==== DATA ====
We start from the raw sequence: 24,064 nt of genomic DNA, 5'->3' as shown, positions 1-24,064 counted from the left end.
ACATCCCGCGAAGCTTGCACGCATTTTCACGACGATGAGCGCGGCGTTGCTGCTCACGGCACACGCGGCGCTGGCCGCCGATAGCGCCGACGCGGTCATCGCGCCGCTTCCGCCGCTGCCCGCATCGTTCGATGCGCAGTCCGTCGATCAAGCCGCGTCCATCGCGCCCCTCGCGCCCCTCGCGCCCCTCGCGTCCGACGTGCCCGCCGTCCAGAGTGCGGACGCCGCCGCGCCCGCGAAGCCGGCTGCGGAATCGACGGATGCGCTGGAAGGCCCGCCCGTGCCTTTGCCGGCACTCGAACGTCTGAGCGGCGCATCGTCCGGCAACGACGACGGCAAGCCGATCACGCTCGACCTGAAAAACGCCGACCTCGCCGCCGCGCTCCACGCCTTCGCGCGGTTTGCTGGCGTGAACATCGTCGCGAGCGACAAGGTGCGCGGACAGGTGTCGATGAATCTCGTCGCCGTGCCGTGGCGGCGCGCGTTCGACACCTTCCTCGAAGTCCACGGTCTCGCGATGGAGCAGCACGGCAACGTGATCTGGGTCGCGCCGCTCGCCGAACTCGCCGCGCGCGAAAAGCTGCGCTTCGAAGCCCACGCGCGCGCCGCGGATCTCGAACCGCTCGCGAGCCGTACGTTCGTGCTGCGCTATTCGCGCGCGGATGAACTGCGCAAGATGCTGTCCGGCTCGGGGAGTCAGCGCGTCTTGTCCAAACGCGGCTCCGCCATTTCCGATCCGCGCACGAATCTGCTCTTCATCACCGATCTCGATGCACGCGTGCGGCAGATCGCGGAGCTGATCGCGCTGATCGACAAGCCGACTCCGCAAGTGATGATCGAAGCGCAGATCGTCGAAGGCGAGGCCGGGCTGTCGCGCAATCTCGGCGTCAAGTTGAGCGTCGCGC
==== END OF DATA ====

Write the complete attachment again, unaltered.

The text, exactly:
We start from the raw sequence: 24,064 nt of genomic DNA, 5'->3' as shown, positions 1-24,064 counted from the left end.
ACATCCCGCGAAGCTTGCACGCATTTTCACGACGATGAGCGCGGCGTTGCTGCTCACGGCACACGCGGCGCTGGCCGCCGATAGCGCCGACGCGGTCATCGCGCCGCTTCCGCCGCTGCCCGCATCGTTCGATGCGCAGTCCGTCGATCAAGCCGCGTCCATCGCGCCCCTCGCGCCCCTCGCGCCCCTCGCGTCCGACGTGCCCGCCGTCCAGAGTGCGGACGCCGCCGCGCCCGCGAAGCCGGCTGCGGAATCGACGGATGCGCTGGAAGGCCCGCCCGTGCCTTTGCCGGCACTCGAACGTCTGAGCGGCGCATCGTCCGGCAACGACGACGGCAAGCCGATCACGCTCGACCTGAAAAACGCCGACCTCGCCGCCGCGCTCCACGCCTTCGCGCGGTTTGCTGGCGTGAACATCGTCGCGAGCGACAAGGTGCGCGGACAGGTGTCGATGAATCTCGTCGCCGTGCCGTGGCGGCGCGCGTTCGACACCTTCCTCGAAGTCCACGGTCTCGCGATGGAGCAGCACGGCAACGTGATCTGGGTCGCGCCGCTCGCCGAACTCGCCGCGCGCGAAAAGCTGCGCTTCGAAGCCCACGCGCGCGCCGCGGATCTCGAACCGCTCGCGAGCCGTACGTTCGTGCTGCGCTATTCGCGCGCGGATGAACTGCGCAAGATGCTGTCCGGCTCGGGGAGTCAGCGCGTCTTGTCCAAACGCGGCTCCGCCATTTCCGATCCGCGCACGAATCTGCTCTTCATCACCGATCTCGATGCACGCGTGCGGCAGATCGCGGAGCTGATCGCGCTGATCGACAAGCCGACTCCGCAAGTGATGATCGAAGCGCAGATCGTCGAAGGCGAGGCCGGGCTGTCGCGCAATCTCGGCGTCAAGTTGAGCGTCGCGC